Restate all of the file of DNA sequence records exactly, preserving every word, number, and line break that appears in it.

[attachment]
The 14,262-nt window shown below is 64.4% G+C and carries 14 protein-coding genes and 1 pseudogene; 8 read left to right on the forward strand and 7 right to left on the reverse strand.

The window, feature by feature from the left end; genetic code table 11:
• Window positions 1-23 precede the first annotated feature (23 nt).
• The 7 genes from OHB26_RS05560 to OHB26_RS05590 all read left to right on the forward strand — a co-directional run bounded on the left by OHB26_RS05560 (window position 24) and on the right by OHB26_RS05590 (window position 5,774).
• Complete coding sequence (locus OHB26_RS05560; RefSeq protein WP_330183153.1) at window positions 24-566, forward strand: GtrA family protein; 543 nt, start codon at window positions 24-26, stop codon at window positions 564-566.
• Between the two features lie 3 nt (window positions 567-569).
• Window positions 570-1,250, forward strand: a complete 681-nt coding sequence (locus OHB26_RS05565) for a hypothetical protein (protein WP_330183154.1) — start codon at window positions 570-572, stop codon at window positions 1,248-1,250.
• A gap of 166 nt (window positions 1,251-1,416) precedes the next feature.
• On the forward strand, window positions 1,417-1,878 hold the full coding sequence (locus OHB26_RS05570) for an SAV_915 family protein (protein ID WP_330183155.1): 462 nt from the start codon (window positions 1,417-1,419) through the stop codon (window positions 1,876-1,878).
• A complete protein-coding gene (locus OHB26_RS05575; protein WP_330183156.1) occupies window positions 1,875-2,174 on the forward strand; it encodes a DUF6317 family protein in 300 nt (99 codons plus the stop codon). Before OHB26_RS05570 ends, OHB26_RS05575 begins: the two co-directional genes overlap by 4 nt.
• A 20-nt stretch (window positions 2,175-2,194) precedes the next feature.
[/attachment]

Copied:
The 14,262-nt window shown below is 64.4% G+C and carries 14 protein-coding genes and 1 pseudogene; 8 read left to right on the forward strand and 7 right to left on the reverse strand.

The window, feature by feature from the left end; genetic code table 11:
• Window positions 1-23 precede the first annotated feature (23 nt).
• The 7 genes from OHB26_RS05560 to OHB26_RS05590 all read left to right on the forward strand — a co-directional run bounded on the left by OHB26_RS05560 (window position 24) and on the right by OHB26_RS05590 (window position 5,774).
• Complete coding sequence (locus OHB26_RS05560; RefSeq protein WP_330183153.1) at window positions 24-566, forward strand: GtrA family protein; 543 nt, start codon at window positions 24-26, stop codon at window positions 564-566.
• Between the two features lie 3 nt (window positions 567-569).
• Window positions 570-1,250, forward strand: a complete 681-nt coding sequence (locus OHB26_RS05565) for a hypothetical protein (protein WP_330183154.1) — start codon at window positions 570-572, stop codon at window positions 1,248-1,250.
• A gap of 166 nt (window positions 1,251-1,416) precedes the next feature.
• On the forward strand, window positions 1,417-1,878 hold the full coding sequence (locus OHB26_RS05570) for an SAV_915 family protein (protein ID WP_330183155.1): 462 nt from the start codon (window positions 1,417-1,419) through the stop codon (window positions 1,876-1,878).
• A complete protein-coding gene (locus OHB26_RS05575; protein WP_330183156.1) occupies window positions 1,875-2,174 on the forward strand; it encodes a DUF6317 family protein in 300 nt (99 codons plus the stop codon). Before OHB26_RS05570 ends, OHB26_RS05575 begins: the two co-directional genes overlap by 4 nt.
• A 20-nt stretch (window positions 2,175-2,194) precedes the next feature.